Hepatitis C Care Cascade Among Persons Born 1945-1965: 3 Medical Centers

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The American Journal of Managed Care, September 2018, Volume 24, Issue 9

In this analysis of patients with newly diagnosed hepatitis C, linkage to care was largely successful in the 1945-1965 birth cohort, but treatment initiation remained low. Check out our website’s new table/figure pop-up feature! Click on the name of a table or figure in the text to see it in your browser.

ABSTRACT

Objectives: Effective screening, diagnosis, and treatment are needed to reduce chronic hepatitis C virus (HCV) infection—associated morbidity and mortality. In order to successfully increase HCV treatment, it is necessary to identify and understand gaps in linkage of antibody-positive patients with newly identified HCV to subsequent HCV RNA testing, clinical evaluation, and treatment.

Study Design: To estimate attainment of HCV care cascade steps among antibody-positive patients with newly identified HCV, we conducted chart reviews of patients with a new positive HCV antibody test at 3 academic medical centers participating in the Birth-Cohort Evaluation to Advance Screening and Testing of Hepatitis C (BEST-C) study.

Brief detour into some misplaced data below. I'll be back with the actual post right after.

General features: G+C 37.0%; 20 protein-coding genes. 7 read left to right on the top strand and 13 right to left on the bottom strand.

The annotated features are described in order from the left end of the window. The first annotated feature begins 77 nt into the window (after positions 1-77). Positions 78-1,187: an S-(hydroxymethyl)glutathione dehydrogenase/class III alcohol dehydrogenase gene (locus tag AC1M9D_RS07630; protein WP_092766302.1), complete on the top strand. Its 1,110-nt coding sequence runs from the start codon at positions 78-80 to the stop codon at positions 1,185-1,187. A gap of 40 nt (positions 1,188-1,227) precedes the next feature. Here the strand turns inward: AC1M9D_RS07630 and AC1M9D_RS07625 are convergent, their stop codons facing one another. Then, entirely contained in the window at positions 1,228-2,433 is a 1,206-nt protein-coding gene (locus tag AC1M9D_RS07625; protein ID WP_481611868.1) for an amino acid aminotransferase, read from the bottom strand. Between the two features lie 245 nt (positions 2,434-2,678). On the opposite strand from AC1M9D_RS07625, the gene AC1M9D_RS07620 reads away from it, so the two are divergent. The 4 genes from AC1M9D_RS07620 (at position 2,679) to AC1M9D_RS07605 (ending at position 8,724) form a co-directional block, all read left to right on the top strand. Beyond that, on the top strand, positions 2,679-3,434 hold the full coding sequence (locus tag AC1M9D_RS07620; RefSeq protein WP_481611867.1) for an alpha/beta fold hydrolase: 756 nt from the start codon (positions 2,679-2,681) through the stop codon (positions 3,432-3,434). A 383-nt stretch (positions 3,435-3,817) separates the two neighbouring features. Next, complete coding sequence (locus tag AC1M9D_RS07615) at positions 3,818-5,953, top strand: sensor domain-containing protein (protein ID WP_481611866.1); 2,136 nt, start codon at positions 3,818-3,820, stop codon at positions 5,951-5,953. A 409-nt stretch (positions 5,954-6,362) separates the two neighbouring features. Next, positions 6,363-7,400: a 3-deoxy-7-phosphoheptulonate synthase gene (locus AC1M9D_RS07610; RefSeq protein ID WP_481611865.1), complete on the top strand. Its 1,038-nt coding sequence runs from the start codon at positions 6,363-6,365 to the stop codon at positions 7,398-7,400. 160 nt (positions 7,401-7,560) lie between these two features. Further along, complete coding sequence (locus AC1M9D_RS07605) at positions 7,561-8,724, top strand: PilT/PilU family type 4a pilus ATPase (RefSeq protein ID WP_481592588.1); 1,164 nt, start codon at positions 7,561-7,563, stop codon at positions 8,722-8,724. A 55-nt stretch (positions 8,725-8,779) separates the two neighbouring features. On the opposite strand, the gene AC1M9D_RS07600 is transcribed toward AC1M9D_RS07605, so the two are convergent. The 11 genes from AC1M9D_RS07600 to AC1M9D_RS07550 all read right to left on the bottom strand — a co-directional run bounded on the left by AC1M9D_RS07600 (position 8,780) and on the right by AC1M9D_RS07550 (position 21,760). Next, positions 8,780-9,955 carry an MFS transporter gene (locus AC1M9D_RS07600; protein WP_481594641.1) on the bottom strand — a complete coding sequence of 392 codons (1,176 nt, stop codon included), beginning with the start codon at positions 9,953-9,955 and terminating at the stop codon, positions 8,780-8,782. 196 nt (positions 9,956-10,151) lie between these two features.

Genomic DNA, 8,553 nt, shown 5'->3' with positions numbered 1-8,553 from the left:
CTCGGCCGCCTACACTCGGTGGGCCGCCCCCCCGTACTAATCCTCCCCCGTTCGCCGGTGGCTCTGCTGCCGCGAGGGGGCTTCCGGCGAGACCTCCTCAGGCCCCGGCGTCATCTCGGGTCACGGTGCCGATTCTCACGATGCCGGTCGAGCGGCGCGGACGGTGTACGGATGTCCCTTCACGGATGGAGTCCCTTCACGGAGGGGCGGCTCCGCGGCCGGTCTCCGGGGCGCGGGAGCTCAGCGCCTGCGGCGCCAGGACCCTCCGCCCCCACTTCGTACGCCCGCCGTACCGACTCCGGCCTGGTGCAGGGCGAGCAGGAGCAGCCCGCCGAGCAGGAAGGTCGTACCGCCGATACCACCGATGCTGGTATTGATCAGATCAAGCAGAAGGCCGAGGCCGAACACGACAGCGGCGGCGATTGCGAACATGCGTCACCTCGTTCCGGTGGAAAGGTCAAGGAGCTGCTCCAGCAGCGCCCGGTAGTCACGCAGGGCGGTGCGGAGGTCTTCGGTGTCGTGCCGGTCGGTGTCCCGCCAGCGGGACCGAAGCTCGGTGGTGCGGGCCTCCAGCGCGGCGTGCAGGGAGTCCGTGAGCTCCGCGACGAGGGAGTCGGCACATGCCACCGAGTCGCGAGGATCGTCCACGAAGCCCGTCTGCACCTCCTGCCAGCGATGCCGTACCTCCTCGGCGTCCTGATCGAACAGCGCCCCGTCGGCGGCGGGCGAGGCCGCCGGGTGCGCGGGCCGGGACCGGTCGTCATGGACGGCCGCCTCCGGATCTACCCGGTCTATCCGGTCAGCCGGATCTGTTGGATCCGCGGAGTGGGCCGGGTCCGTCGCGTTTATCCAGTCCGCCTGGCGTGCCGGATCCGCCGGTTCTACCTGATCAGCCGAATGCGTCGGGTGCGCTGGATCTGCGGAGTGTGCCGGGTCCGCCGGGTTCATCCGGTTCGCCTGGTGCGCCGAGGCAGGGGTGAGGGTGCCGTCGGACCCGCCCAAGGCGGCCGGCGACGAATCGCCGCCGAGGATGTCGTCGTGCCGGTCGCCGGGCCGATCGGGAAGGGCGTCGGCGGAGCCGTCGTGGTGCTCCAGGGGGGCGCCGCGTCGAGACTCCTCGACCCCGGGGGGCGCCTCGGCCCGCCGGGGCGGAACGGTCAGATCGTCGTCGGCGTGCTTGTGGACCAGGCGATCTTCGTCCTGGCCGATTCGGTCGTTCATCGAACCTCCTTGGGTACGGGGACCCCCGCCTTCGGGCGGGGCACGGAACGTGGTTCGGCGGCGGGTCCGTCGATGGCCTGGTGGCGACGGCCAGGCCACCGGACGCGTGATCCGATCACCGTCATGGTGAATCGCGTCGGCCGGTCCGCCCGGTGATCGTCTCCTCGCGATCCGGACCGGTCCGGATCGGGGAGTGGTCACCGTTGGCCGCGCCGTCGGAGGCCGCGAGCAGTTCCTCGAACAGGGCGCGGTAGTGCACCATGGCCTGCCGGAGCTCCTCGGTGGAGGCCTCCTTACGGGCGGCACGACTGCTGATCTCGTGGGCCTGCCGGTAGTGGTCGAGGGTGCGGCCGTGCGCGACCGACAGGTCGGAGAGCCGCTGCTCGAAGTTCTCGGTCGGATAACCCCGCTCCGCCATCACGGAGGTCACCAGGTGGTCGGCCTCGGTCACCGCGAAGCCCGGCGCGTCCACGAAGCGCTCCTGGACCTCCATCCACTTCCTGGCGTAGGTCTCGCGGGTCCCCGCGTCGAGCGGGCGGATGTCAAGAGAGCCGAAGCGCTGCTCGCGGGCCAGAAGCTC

Methods: We tracked receipt of RNA testing, clinical evaluation, treatment initiation, and treatment completion among individuals born between 1945 and 1965 who were newly diagnosed as HCV antibody—positive between December 2012 and October 2015 at 3 BEST-C centers, predominantly from the participating medical centers’ primary care practices and emergency departments.

Results: Of the 130 HCV-seropositive individuals identified, 118 (91%) had an RNA or genotype test, 75 (58%) were RNA-positive, 73 (56%) were linked to care, 22 (17% overall; 29% among RNA-positive) started treatment, and 21 (16%; 28% among RNA-positive) completed treatment.

Conclusions: This analysis showed that although linkage to care was largely successful in the target birth cohort, the largest gap in the HCV care cascade was seen in initiating treatment. Greater emphasis on linking patients to clinical evaluation and treatment is necessary in order to achieve the public health benefits promised by birth-cohort testing.

Am J Manag Care. 2018;24(9):421-427Takeaway Points

In this analysis of patients with newly diagnosed hepatitis C between December 2012 and October 2015, linkage to care was largely successful in the 1945-1965 birth cohort, but treatment initiation remained low.

  • The largest gap in the hepatitis C virus care cascade was initiating treatment.
  • Greater emphasis on linking patients to clinical evaluation and treatment is needed.
  • Managed care is well poised to address barriers to initiating treatment.